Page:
Wednesday, 14 December 2011

Lochnagar.Meikle Pap.Braemar Weekend.Day 3.

I,ve saved the best for Last.On the Sunday morning It was decided to drive round to Glen Muick.Most folk seemed to have either done the numerous Munro,s here or simply fancied a social day out.The Corbett Conachcraig would receive a mass ascent with everyone present keen to bag it.Alex would have plenty of company for his third Corbett of the weekend.Overnight the wind seemed to have changed direction.Instead of coming gift wrapped from Siberia it was now howling straight down from Iceland.Fortunately we were sheltered at first in the glen and then the path led up through trees past the estate buildings.With the sun out it was the warmest walking yet.Tropical in fact.
Crossing streams is always good fun when the boulders are covered in ice.At this early stage you don,t want wet feet.The veteran members are still pretty nifty at this I have to say and we were across first.Alex forged on ahead,the prize in his sights while I stayed  behind with John to help the others,some without gaiters.
For some reason we seemed to end out in front again.I could see the slopes of the Corbett in front of me and to be honest,yet again it didn't appeal.Just a round lump to my eyes.However Lochnagar with its ring of icy cliffs just peeking up on the other side did. If I was going to go high I reasoned I might as well enjoy it by attempting the most spectacular mountain  in the area.I was surprised when there were no other takers for this fine peak,waving a goodbye to John before he followed Alex up the Corbett.The natural thing seems to be do the Corbetts after the Munro,s.Sadly always seeking the sun and best views,even if you have done them before is a much lonelier occupation.Most clubs have to book or arrange trips to areas well in advance so have to take whatever weather  they get.I don't mind going out myself now and again but its always better with company.
However I seem to be in a club of one at the moment as I follow the golden orb around Scotland.I,m starting to feel like one of those biblical hermits in the wilderness.

The Land rover track up was the usual sheet of ice but if you stuck to the heather it was fine. I went left just past here to start the path up Lochnagar.Lord Byron composed a famous poem about these cliffs ahead of me."The steep frowning glories of dark Lochnagar" is all most folk can remember of it including me.
It started well enough and after another 40 minutes or so I was just about on the ridge.The wind by this time was howling over the slopes about 50 to 60 miles an hour  and the gusts made it hard to see never mind walk in a straight line.Still in my autumn gear and frame of mind I wasn,t really prepared for the sheer ferocity of the conditions up here.I didn,t have thermal long johns with me under the trousers,snow goggles, crampons or a face mask,only a thinsulate hat and gloves. The top half was fine but my legs were freezing even with waterproof trousers on which told me the windchill must have been pretty severe.At a guess about -20 to -30 on the summit slopes.Maybe more.I could have done with my pull on woollen  face mask balaclava.Not trendy but still one of the best items of kit for conditions like these.This must have been what those Corbetts were like.I thought too myself.Only lower and  more boring :)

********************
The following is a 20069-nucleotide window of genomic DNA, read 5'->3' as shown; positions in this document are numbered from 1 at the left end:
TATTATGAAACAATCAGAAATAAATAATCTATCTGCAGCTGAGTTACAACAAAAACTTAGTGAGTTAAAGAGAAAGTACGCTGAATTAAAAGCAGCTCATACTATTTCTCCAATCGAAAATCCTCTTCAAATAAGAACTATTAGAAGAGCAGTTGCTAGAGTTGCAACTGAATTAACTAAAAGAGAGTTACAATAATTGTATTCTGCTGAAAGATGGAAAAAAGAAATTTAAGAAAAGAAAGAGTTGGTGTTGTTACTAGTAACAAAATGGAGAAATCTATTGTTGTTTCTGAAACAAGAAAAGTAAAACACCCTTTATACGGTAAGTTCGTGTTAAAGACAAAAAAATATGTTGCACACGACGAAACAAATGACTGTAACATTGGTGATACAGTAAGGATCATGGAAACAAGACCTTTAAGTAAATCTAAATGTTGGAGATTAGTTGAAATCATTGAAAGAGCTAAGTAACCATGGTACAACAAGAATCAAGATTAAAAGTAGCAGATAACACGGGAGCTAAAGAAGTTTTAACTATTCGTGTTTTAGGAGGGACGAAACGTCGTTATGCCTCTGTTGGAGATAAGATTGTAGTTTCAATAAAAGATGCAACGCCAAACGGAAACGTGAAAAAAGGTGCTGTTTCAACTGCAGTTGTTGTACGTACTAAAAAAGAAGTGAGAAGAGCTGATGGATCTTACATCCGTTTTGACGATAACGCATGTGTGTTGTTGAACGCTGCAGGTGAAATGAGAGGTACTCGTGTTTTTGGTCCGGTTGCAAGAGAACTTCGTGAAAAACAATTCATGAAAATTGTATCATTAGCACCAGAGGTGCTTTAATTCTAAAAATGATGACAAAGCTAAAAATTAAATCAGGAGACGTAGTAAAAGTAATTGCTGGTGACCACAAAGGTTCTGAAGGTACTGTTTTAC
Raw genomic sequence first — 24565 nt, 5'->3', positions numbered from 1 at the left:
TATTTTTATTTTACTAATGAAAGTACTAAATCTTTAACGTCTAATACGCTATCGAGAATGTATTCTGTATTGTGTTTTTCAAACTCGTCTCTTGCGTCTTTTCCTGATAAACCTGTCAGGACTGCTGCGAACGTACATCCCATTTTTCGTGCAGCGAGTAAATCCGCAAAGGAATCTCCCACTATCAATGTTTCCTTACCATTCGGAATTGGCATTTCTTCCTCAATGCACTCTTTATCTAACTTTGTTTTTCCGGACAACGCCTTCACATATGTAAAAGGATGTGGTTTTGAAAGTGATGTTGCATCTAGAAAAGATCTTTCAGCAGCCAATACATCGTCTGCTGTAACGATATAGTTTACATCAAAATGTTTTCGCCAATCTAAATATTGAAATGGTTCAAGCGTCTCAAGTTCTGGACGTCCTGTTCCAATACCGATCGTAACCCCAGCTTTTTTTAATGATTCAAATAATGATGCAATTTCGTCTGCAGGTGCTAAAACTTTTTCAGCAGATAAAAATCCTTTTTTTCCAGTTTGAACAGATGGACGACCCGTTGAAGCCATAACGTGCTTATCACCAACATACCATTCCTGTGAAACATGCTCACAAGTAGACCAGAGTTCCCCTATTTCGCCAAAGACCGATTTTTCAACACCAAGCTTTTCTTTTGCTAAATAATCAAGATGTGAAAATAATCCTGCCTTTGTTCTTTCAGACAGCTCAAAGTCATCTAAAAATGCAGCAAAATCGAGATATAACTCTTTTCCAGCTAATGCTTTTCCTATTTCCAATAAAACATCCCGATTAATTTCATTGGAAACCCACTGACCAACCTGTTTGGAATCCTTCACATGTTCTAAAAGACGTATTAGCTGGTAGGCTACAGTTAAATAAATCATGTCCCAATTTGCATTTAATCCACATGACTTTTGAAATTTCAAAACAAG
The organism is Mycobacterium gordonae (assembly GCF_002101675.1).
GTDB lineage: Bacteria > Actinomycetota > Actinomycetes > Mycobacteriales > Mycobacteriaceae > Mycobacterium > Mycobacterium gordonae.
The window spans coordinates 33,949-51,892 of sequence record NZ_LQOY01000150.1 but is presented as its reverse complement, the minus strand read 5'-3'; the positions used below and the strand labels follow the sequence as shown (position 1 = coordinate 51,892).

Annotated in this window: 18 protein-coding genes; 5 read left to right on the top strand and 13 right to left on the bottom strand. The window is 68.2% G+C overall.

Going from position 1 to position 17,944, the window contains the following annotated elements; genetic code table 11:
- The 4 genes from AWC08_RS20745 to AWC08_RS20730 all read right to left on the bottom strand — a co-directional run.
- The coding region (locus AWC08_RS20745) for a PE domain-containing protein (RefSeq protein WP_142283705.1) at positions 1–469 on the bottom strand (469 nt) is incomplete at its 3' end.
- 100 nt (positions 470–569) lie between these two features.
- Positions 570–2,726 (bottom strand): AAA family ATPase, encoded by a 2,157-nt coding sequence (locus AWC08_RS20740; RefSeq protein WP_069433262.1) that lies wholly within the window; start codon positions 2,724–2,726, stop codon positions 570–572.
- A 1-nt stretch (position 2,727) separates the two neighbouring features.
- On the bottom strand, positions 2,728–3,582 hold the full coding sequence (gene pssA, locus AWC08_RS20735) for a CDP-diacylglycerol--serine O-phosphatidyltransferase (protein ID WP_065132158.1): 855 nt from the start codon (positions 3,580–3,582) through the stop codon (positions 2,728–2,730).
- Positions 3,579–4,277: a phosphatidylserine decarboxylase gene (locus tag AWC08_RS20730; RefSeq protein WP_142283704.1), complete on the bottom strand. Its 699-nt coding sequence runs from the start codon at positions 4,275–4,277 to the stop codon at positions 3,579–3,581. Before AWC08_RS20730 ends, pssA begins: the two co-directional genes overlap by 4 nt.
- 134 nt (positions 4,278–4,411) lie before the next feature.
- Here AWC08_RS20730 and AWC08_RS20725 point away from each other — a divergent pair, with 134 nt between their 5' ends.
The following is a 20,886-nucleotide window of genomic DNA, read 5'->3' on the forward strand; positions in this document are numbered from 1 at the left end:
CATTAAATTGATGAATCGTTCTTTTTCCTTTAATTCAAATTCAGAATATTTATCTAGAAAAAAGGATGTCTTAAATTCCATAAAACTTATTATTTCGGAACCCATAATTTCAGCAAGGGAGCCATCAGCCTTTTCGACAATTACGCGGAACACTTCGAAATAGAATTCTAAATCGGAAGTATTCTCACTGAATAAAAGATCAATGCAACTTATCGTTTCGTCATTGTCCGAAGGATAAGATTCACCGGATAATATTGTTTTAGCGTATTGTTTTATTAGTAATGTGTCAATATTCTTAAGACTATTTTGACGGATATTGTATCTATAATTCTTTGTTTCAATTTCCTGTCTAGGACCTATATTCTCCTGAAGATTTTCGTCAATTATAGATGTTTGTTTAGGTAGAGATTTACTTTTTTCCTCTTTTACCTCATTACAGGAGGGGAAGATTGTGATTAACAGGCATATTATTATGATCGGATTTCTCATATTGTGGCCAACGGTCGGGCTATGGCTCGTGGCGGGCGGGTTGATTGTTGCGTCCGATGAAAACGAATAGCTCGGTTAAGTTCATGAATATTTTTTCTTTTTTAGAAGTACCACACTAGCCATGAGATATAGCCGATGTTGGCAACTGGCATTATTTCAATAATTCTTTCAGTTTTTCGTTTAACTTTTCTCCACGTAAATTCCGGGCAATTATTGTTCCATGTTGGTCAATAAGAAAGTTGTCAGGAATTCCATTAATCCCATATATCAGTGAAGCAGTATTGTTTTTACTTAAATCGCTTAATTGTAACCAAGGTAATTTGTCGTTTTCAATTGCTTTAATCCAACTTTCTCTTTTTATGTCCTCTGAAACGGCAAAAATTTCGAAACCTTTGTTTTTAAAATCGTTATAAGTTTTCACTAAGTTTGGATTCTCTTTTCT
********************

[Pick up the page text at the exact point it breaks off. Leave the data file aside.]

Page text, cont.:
I was glad I,d given them a miss.I looked across at where the rest of the club were but couldn't see anything through the conditions.There was a fair amount of high speed spindrift and hailstones hitting me in the face by this time with much darker conditions approaching.I took a photograph of the summit area while it was still clear.
This was my high point.I,d already done Lochnagar a couple of times anyway and when I was blown off my feet for a second time,just missing a boulder and falling awkwardly I thought stuff this.I,m experienced enough to know when to pull back and my reaction times are not nearly as fast as they used to be if I go over suddenly.On my own up here I wouldn't last long in this wind.I could hardly feel my face and legs anymore so I turned tail and descended into a hailstone shower now blowing uphill straight  into my eyes again.Typical wild ridge conditions. The summit  then disappeared in cloud behind me.
Keen to get out of the wind I cut down into the corrie for a closer look at the cliffs.I hunkered down in a hollow waiting for it to clear again.One good thing about a strong wind is that mist can,t stay in one place.  Eleven long minutes later........
This is Eagle ridge.The first time I climbed Lochnagar was as a Munro Ascent.The second time was up this ridge in the middle of the picture.In summer its a 750 foot severe grade classic rock climb..A Fantastic mountain experience.In winter conditions  its normally grade V1 6. Way beyond my limit. Not the first time someone has been benighted on it attempting it in winter.Imagine being stuck up there in the dark on a  tiny ledge.Scary stuff.
I was still in the relentless wind down here though so kept going up the shoulder of the outlying spur of Meikle Pap.This is a satellite peak of Lochnagar with a grandstand view of the corrie.Here I found a boulder to hide behind to give my legs and face time to recover.Its a long while since I,ve been out in conditions like this.It used to be a regular occurrence.Oh, How I,ve missed it :)